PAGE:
Less interesting is the plot to get Kane, Lincoln, and Sinclair out of Arkadia and safely on the side of Octavia and Indra. It’s not that the basic structure of the storyline isn’t engaging, it’s that it’s basically the same as “Terms And Conditions.” That episode staged a coup that failed right as Kane approached the gates. “Stealing Fire” does the same thing, except the escape is successful. The episode can only create so much tension when we’ve seen the narrative beats already. To give credit where it’s due, the show does a good job of adding some emotional stakes into the mix, something that wasn’t present in “Terms And Conditions.” There’s the revealed betrayal and then reconciliation between Miller and Bryan, and perhaps even more touching, a budding romance between Kane and Abby.
The Kane and Abby romance angle works because it’s been a long time coming. These two people have been through a lot together, and they’re cut from the same cloth. They’ve clashed in the past but they essentially have similar values. They want what’s best for their people and they understand the need to emotionally protect those closest to them. Seeing them share a passionate kiss before Kane escapes and Abby stays behind to take care of her people is a rewarding moment that feels earned because it’s built on past character moments.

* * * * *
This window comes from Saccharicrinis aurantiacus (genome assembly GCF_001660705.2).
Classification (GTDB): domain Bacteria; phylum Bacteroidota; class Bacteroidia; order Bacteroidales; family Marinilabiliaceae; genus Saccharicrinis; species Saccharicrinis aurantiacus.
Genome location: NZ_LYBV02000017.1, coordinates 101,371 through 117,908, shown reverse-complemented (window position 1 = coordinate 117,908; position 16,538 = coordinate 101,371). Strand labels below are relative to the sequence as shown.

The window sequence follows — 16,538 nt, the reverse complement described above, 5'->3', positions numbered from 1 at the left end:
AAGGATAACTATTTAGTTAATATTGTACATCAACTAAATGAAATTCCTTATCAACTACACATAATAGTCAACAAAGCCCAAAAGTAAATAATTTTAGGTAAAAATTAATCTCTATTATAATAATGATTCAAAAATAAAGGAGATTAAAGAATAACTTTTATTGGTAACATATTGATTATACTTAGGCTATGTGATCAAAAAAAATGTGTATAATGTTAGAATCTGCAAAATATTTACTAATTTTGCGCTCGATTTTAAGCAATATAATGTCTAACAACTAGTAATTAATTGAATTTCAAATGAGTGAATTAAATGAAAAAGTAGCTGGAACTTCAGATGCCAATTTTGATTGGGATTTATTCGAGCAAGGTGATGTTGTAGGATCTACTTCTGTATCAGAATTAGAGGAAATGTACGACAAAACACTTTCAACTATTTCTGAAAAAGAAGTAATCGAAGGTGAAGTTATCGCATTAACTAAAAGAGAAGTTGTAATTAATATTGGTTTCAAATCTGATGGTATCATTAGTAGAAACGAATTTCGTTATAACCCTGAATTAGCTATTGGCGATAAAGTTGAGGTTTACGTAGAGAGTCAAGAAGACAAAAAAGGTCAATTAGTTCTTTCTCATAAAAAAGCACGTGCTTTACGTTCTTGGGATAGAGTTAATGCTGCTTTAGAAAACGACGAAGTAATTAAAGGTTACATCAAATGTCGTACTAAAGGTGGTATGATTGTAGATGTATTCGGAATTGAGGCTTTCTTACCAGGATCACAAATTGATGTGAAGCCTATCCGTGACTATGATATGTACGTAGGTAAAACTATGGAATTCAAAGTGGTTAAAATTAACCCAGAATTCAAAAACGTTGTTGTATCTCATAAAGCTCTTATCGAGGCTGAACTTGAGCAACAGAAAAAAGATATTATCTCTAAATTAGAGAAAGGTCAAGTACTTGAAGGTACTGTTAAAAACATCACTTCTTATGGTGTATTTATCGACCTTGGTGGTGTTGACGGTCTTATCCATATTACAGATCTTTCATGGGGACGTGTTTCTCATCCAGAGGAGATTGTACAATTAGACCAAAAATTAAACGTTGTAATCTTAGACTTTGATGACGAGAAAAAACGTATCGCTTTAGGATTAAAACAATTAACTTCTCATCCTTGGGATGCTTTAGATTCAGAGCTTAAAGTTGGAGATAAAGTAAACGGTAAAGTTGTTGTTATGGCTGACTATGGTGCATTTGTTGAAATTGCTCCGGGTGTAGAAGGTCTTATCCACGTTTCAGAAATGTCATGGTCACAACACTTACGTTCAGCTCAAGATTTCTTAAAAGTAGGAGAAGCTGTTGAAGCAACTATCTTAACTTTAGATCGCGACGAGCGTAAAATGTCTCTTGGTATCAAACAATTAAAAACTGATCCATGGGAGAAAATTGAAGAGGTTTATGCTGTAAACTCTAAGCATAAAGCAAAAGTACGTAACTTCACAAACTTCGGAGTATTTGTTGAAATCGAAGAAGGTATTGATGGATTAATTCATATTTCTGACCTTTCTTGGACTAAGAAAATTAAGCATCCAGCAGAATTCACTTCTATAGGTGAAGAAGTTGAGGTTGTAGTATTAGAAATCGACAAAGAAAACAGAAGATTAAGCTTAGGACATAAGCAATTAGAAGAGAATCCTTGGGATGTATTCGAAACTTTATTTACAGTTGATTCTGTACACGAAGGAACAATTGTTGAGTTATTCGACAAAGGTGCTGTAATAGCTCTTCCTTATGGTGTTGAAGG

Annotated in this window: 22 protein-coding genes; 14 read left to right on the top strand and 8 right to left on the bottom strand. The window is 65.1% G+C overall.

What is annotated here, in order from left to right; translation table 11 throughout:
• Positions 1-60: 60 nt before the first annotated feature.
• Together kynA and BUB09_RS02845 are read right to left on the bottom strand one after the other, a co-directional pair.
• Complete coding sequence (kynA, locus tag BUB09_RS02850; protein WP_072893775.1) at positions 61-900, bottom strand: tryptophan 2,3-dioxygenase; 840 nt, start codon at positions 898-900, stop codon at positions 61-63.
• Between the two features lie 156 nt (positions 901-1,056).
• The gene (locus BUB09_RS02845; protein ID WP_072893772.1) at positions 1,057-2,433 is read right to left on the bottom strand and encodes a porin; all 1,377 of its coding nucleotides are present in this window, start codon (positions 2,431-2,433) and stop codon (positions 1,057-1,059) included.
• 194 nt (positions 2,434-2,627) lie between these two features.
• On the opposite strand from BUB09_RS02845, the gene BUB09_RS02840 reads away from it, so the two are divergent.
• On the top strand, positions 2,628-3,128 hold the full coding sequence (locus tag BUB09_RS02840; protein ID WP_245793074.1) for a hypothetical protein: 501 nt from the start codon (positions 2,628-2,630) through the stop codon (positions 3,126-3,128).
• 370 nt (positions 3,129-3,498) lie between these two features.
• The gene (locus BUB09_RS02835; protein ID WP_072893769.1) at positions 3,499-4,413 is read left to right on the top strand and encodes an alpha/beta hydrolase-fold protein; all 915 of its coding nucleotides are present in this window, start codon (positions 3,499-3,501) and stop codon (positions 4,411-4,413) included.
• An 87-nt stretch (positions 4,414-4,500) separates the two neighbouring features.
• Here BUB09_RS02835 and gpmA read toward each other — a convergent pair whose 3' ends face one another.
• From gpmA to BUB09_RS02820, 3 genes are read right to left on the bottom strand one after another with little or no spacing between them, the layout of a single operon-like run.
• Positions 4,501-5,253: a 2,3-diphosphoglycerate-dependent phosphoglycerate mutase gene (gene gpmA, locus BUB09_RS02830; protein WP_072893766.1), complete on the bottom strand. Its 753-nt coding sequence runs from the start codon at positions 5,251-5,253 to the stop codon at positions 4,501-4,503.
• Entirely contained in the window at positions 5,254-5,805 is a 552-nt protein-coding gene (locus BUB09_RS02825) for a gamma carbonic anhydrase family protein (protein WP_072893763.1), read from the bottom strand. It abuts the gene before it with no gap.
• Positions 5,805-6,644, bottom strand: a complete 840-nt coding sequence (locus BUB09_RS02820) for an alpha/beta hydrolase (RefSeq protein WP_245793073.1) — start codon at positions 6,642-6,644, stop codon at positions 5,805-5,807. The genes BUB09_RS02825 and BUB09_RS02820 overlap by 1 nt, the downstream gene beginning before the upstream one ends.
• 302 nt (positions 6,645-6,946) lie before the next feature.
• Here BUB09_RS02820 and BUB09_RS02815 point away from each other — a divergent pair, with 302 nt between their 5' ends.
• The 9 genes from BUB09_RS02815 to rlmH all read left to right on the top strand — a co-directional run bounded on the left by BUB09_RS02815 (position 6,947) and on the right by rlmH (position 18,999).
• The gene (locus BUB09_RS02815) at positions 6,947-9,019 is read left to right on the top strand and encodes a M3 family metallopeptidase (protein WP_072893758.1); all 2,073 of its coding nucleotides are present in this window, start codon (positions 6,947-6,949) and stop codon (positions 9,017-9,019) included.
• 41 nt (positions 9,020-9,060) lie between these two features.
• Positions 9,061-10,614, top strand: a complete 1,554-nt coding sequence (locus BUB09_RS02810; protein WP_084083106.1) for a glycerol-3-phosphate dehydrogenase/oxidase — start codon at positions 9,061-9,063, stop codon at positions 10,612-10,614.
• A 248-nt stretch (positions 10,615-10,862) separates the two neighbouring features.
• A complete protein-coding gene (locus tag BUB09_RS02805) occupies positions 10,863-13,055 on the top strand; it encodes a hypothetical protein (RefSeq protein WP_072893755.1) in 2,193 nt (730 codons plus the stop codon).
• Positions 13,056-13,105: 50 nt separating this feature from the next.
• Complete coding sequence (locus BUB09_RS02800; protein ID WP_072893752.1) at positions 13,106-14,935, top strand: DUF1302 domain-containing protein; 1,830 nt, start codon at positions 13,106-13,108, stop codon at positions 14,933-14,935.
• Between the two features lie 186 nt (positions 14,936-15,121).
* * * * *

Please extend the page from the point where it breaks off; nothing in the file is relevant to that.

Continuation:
Can the same be said for the separation, and ultimate destruction, of Octavia and Lincoln? It’s hard to say. It’s obvious that Lincoln’s death at the hands of Pike is going to be a divisive narrative decision coming on the heels of Lexa’s death. That’s two beloved character deaths in a matter of weeks, but I’d argue that Lincoln’s is different. They share something similar in that each actor was poised to be on another show full time in the near future—Ricky Whittle is playing Shadow Moon on American Gods—but the way their character’s deaths play out is different. Where Lexa’s death felt contrived and a bit of an abandonment of the essence of the character (and that’s without getting into the bigger concerns of killing off a prominent queer character), Lincoln’s death feels more in tune with the character’s arc within this story.